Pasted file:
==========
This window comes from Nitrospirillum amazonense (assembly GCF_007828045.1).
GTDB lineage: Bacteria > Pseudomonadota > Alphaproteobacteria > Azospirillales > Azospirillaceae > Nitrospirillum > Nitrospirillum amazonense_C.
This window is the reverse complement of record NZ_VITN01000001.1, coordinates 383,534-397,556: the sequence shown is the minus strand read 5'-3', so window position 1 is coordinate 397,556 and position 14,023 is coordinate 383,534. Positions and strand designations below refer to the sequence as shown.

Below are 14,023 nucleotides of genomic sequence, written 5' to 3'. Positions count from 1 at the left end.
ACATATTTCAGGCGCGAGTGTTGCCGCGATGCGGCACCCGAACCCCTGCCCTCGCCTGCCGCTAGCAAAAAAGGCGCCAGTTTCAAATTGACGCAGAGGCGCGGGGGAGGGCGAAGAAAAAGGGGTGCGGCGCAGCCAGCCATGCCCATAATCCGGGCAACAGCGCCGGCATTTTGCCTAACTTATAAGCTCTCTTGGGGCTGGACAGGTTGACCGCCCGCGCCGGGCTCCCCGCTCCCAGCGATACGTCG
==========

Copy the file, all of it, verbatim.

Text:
This window comes from Nitrospirillum amazonense (assembly GCF_007828045.1).
GTDB lineage: Bacteria > Pseudomonadota > Alphaproteobacteria > Azospirillales > Azospirillaceae > Nitrospirillum > Nitrospirillum amazonense_C.
This window is the reverse complement of record NZ_VITN01000001.1, coordinates 383,534-397,556: the sequence shown is the minus strand read 5'-3', so window position 1 is coordinate 397,556 and position 14,023 is coordinate 383,534. Positions and strand designations below refer to the sequence as shown.

Below are 14,023 nucleotides of genomic sequence, written 5' to 3'. Positions count from 1 at the left end.
ACATATTTCAGGCGCGAGTGTTGCCGCGATGCGGCACCCGAACCCCTGCCCTCGCCTGCCGCTAGCAAAAAAGGCGCCAGTTTCAAATTGACGCAGAGGCGCGGGGGAGGGCGAAGAAAAAGGGGTGCGGCGCAGCCAGCCATGCCCATAATCCGGGCAACAGCGCCGGCATTTTGCCTAACTTATAAGCTCTCTTGGGGCTGGACAGGTTGACCGCCCGCGCCGGGCTCCCCGCTCCCAGCGATACGTCG